Corfu – Je t’Aime by Robyn Boswell
Ever since I was young and read Gerald Durrell’s wonderful ‘My Family and Other Animals’, Corfu seemed like a far distant, magical land that I never dreamed I would visit, but here we were. Half-way though our European camping tour, we had a few days of rest and relaxation with the opportunity to explore on our own.
We’d heard too many tales of travellers gone awry on mopeds, so unlike most of our fellow travellers, we hired a car for a day. Helen bravely volunteered to go into town and join the convoy of hired cars and mopeds back to camp. There was some hilarity when she turned up with the tiniest of cars – a Fiat Bambina. We were four strapping Kiwi lasses, but with a bit of a squash, we squeezed in.
The first challenge came with the realisation that we would be driving on the ‘wrong’ side of the road. None of us had ever driven on the right before, so Helen, with her 20 minutes of experience was unanimously voted in as the first driver. The second challenge was discovering that the map from the rental firm had the placenames in the English alphabet whilst the road signs were in the Greek alphabet. Undaunted, we decided to explore wherever the road might take us.
As we drove out the gate, we were instantly surrounded by Gerald Durrell’s Corfu. Pastel coloured villas with wild gardens tumbling down the hillsides, tiny coves with azure waters and, across the shimmering ocean, mysterious Albania, smudged along the horizon. We came across a sun-drenched beach with crystal clear water and I could envision the young Gerald Durrell paddling his ungainly little boat, Bootle Bumtrinket across the bay.
We met some friends who’d hired mopeds. They were already dusty and shaken on the rough unsealed roads. We had been told that for every camping tour that stayed on the island at least one person broke their collarbone on a moped. Later we found that our tour had kept this record up. We were glad we had our tiny car.
We drove high into the steep hills with sweeping views of the sapphire Ionian Sea. Olive trees grew on the stony slopes and the fat, ripe olives had rolled onto the road, leaving splodges of oil in the dust where vehicles had run them over. The roads became increasingly rougher until we found ourselves in a tiny, sleepy village. The only sign of life was a couple of elderly, moustachioed gentlemen sitting in the sunshine, no doubt carrying on a conversation that had been rolling on for years.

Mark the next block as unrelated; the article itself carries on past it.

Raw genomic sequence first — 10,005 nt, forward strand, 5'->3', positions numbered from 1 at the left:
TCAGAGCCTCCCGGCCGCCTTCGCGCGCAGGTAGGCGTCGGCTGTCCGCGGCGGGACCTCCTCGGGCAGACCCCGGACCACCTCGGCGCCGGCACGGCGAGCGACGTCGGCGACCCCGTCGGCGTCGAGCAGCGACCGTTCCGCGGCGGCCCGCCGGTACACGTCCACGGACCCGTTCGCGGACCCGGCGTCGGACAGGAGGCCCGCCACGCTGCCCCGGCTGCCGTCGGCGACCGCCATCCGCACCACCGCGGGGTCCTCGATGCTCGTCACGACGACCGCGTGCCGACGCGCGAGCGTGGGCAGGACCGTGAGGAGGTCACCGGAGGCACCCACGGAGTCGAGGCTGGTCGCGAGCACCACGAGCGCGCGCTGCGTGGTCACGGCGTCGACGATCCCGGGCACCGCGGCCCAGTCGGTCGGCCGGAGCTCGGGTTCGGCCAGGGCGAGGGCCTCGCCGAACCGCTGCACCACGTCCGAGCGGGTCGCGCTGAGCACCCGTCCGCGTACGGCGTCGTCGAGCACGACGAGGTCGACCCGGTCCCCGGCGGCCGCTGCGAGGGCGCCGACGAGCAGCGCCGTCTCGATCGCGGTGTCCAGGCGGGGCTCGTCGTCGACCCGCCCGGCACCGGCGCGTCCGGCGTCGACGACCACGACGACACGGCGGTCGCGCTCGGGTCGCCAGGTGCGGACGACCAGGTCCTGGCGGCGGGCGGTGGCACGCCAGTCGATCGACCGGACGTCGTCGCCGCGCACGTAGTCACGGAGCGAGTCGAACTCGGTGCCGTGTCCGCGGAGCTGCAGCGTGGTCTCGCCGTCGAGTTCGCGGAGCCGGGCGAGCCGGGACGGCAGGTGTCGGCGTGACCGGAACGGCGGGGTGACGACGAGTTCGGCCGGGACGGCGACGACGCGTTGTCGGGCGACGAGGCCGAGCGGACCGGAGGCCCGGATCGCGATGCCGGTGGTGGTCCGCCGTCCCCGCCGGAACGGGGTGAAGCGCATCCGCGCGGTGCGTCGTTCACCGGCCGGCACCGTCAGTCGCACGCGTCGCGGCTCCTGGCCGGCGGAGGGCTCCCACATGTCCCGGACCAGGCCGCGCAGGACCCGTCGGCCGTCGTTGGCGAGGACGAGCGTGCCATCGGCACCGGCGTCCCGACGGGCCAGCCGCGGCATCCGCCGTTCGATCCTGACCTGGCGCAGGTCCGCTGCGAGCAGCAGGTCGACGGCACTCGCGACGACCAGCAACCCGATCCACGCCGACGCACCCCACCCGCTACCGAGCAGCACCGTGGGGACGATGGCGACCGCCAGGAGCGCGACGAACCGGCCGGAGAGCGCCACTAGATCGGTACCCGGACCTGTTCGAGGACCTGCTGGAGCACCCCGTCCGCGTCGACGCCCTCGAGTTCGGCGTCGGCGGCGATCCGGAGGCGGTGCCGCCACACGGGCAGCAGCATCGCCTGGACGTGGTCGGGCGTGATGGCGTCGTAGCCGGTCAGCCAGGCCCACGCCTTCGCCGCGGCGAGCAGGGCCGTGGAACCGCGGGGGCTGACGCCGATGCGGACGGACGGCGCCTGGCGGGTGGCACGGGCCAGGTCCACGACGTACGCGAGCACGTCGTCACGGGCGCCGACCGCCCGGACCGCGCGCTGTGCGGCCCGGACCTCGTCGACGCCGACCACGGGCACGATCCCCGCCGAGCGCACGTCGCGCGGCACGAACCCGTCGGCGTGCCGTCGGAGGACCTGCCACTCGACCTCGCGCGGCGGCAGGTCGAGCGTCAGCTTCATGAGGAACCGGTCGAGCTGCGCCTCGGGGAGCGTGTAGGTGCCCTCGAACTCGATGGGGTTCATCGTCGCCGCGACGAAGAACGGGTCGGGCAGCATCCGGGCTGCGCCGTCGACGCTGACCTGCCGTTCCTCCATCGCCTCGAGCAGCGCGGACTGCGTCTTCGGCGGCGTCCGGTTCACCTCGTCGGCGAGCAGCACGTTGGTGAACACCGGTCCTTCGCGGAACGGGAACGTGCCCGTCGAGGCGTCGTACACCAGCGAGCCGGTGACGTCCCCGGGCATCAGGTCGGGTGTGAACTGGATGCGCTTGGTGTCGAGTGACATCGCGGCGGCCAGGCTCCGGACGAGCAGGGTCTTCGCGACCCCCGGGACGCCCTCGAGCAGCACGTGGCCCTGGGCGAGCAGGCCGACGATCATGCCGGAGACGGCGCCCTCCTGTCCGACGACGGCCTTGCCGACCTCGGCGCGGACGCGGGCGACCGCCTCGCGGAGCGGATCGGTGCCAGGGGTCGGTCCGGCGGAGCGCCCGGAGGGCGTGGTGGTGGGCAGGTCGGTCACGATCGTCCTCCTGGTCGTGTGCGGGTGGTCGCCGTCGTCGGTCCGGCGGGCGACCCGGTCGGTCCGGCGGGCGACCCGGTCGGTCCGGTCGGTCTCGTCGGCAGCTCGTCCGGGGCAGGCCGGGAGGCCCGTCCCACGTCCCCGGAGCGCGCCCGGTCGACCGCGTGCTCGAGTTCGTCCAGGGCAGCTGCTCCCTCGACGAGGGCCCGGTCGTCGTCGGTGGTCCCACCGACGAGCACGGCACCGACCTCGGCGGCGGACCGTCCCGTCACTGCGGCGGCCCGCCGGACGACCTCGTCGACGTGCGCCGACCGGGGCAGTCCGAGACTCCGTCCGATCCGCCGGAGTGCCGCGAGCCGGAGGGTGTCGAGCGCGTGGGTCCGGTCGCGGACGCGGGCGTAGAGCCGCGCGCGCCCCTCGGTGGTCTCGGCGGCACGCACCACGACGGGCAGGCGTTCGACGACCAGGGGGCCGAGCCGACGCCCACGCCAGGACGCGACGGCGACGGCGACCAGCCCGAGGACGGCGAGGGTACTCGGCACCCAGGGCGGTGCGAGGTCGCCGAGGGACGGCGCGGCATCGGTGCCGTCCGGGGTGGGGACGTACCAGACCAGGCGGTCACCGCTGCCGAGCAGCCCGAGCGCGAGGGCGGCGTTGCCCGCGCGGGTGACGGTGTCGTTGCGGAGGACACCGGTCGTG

The temperature was rising, so it was time to find a beach for a swim. It was my turn to face the trial of driving on the ‘wrong side’ and I initially set out at an extremely sedate pace, barely above walking speed. Everything was ok until we came to an intersection and I suddenly had no idea which side of the road to exit it on. Luckily there were no cars to be seen and I had plenty of pithy advice from my travelling companions.
Rounding a corner, we were confronted by a large green snake in the middle of the road. Coming from a snakeless country, this was our first ever encounter with a live snake in the wild. Having no time to stop, I simply ran over it and continued on. It wasn’t until later that we discovered from our Aussie friends that running over a snake wasn’t a great idea, especially with the sunroof open.
We thought we could find the beach, but found ourselves high in the hills again with the road getting narrower and narrower. We drove into another tiny village and suddenly the road in front of us disappeared and became a flight of steps. We seemed to be stuck as there didn’t appear to be room to turn even our tiny car around. Next thing, we were surrounded by a crowd of people from the village all laughing with us at our dilemma. With our only shared language being smiles and hand gestures, the car was manoeuvred around and we set off back the way we had come with many friendly waves from the villagers who had had their excitement for the day.
We never found the beach we were seeking and ended up at another beach just over the hill from the camp. Out came my precious blanket ‘Red’ which has shared so many travel experiences with me that it deserves its own memoir. We spread it on the beach ready for an afternoon in the sun.
From high in the mountains the water looked gloriously clear and deep blue. The beach was stony but nothing daunted, we headed for the water. We had missed swimming in real seawater. Close up, however, the water was slightly green and a little slimy and seemed to have rather a lot of unidentified livestock. However it was hot, the clear, searing heat of Greece, so we dipped our bodies in the water long enough to cool down and then lay in the sun to dry off.
It wasn’t until we went to leave that I discovered that Red was attached to the beach. Many of what we had thought to be stones turned out to be globules of oil, black and tacky. Red had to be peeled off the beach and for several years would bear the scars of the black, sticky ‘stones’. For the first time, we had discovered ocean pollution and we longed for the clear, clean waters of home.
Arriving back at camp to find a very sunburnt, ouzo-fuelled group who had taken a boat trip around the island and the dusty, battered and bruised mopeders we decided we had had the best of the day. The perfect finish to the day was a succulent, spit-roasted lamb and dancing and singing under the stars with our exuberant Greek hosts.
Corfu, I love you.
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